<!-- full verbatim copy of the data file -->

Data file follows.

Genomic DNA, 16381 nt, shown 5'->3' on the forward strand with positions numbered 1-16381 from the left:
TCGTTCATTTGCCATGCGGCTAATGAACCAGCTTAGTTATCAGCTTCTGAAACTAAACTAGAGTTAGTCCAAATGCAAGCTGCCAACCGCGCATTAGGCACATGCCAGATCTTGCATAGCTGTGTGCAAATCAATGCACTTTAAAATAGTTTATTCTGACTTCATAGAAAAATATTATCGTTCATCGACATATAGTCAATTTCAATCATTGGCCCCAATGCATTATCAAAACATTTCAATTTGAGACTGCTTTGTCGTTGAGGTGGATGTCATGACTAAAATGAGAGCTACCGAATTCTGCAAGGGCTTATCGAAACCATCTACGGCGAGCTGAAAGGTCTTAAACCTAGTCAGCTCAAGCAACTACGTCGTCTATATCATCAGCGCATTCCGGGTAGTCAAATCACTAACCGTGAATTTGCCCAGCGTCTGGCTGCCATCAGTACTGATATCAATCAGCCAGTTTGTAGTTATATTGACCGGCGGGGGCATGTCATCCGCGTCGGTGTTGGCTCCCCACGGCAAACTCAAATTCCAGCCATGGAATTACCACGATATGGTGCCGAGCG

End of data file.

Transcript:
Genomic DNA, 16381 nt, shown 5'->3' on the forward strand with positions numbered 1-16381 from the left:
TCGTTCATTTGCCATGCGGCTAATGAACCAGCTTAGTTATCAGCTTCTGAAACTAAACTAGAGTTAGTCCAAATGCAAGCTGCCAACCGCGCATTAGGCACATGCCAGATCTTGCATAGCTGTGTGCAAATCAATGCACTTTAAAATAGTTTATTCTGACTTCATAGAAAAATATTATCGTTCATCGACATATAGTCAATTTCAATCATTGGCCCCAATGCATTATCAAAACATTTCAATTTGAGACTGCTTTGTCGTTGAGGTGGATGTCATGACTAAAATGAGAGCTACCGAATTCTGCAAGGGCTTATCGAAACCATCTACGGCGAGCTGAAAGGTCTTAAACCTAGTCAGCTCAAGCAACTACGTCGTCTATATCATCAGCGCATTCCGGGTAGTCAAATCACTAACCGTGAATTTGCCCAGCGTCTGGCTGCCATCAGTACTGATATCAATCAGCCAGTTTGTAGTTATATTGACCGGCGGGGGCATGTCATCCGCGTCGGTGTTGGCTCCCCACGGCAAACTCAAATTCCAGCCATGGAATTACCACGATATGGTGCCGAGCG